An article in this week’s Economist (subscription required to read the entire article) suggests that China may actually be getting closer to the point of revaluing the yuan than I thought when I wrote about this issue last week:
Time to worry about China’s strong economy, not just its weak currency
WHEN John Snow visits Beijing on September 2nd and 3rd he will ride into town on a Harley-Davidson—in spirit, if not reality. As America’s Treasury secretary promised workers at the motorcycle maker’s Milwaukee factory earlier this month, the main purpose of his trip is to talk tough with his hosts about China’s currency. In the eyes of America, as well as Japan, South Korea and a host of other nations, an undervalued yuan is unfairly boosting Chinese exports and leading to lost jobs at home.
America’s attempted strong-arm tactics over the exchange rate are proving a nuisance for the Chinese government by encouraging inflows of “hot money” that are a bet that the yuan will soon be revalued…
The broad money supply surged by 21% in the year to July, the fastest rate of growth for five years (see chart), causing the PBOC to give warning of “an excessive increase” in lending. Total loans by financial institutions hit 525 billion yuan, up 71% year on year. Investment in fixed assets was nearly a third higher in the first seven months of 2003 than in the same period of 2002.
A booming money supply can indicate that higher inflation is on the way. That may seem odd in China, which spent much of last year struggling against deflation and where the consumer-price inflation rate is still only 0.5%. For the time being, likelier problems are roaring asset prices and a further increase in China’s already enormous bad-debt problems, fuelled by ill-considered lending. The signs are already there. Car sales [are] up 82% in the first half of the year and prices of luxury properties in Shanghai [have soared] 172% over the same period…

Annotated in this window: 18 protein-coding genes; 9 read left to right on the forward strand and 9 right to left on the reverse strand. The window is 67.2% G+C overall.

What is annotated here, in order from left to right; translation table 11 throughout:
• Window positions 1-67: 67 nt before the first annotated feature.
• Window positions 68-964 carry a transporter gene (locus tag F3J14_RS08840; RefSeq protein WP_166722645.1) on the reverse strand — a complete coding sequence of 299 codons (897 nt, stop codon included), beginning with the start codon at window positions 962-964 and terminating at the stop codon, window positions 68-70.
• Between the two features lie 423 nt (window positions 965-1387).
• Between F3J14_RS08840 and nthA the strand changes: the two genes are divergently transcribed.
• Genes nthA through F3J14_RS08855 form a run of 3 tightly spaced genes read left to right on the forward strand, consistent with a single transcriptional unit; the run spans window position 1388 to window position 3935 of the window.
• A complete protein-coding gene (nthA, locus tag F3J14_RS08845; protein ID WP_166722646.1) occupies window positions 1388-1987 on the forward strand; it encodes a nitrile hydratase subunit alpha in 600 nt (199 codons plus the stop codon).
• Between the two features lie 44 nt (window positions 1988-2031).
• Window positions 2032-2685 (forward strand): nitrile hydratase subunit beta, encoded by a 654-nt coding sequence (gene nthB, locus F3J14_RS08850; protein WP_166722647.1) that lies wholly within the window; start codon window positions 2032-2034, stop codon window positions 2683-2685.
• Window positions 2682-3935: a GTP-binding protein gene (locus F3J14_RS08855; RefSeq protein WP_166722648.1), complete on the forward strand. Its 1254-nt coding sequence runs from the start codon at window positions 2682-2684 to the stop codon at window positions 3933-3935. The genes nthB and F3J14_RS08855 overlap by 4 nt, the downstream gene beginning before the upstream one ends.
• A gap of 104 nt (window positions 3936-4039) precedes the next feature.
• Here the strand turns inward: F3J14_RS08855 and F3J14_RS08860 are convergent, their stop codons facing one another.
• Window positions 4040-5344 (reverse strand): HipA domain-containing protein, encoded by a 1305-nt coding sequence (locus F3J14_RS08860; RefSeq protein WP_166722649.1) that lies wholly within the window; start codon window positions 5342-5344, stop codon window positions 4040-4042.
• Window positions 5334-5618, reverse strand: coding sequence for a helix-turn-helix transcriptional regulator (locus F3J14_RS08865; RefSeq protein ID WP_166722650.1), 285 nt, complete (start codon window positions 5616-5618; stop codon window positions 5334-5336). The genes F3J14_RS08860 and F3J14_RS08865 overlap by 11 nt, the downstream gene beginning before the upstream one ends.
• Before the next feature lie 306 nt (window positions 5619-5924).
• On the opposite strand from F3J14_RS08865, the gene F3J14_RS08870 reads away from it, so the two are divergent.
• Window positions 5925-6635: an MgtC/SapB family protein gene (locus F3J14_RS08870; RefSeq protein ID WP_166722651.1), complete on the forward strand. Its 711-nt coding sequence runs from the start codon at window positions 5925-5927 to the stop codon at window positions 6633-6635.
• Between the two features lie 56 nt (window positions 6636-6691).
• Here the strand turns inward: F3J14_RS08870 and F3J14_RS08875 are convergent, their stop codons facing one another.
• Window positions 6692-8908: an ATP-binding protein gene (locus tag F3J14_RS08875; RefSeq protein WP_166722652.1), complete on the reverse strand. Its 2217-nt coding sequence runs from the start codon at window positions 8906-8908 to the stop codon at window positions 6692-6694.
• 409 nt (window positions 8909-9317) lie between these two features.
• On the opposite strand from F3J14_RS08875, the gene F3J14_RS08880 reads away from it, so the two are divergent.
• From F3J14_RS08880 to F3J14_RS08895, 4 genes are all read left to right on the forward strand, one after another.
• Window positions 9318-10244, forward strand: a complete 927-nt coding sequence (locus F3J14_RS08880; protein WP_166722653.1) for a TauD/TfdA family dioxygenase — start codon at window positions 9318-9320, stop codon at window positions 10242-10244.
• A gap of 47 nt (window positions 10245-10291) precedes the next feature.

Policymakers are reacting. Verbal admonishments to rein in lending, especially to property developers, proved ineffective. So on August 23rd the central bank raised its reserve requirements for financial institutions from 6% to 7%, forcing banks to keep more money on deposit with it. The PBOC estimates that this move will drain 150 billion yuan from the banking system, checking lending and thus preventing another build-up of bad loans. In China’s financial system, says Nicholas Lardy of the Institute for International Economics in Washington, DC, 31.4% of loans—equivalent to 44.6% of GDP—were non-performing at the end of 2002.
This is a lose-lose situation. If the Chinese gov’t is serious about cooling their economy, a next logical step is to revalue the yuan against the dollar (i.e. make the yuan stronger/dollar weaker). This will have serious economic repercussions, a lot of them negative, especially if the revaluation isn’t managed extremely well. My prediction is that a revaluation that’s even slightly sloppy will usher in a period of significant volatility in the international financial world, as well as in US asset (i.e. stock and bond) markets.
On the other hand, if there is a banking-sector meltdown in China, then the Chinese gov’t will not want to revalue (the cheap yuan keeps exports growing), but the Chinese economy could then be in for some serious trouble more generally. China is now the world’s third largest economy after the U.S. and Japan, so if China’s economy goes, the rest of Asia will go, and this will be a big problem for the world economy.
One bit of history: the last time the Chinese changed their exchange rate was in 1994. Within three years this had lead, more or less directly, to the East Asian financial crisis. I’m not saying that the sky is falling… but I would definitely advise you to keep your eyes on this issue over the next year. By the way, when the Chinese DO revalue the yuan, expect interest rates in the U.S. to take a pretty serious step up.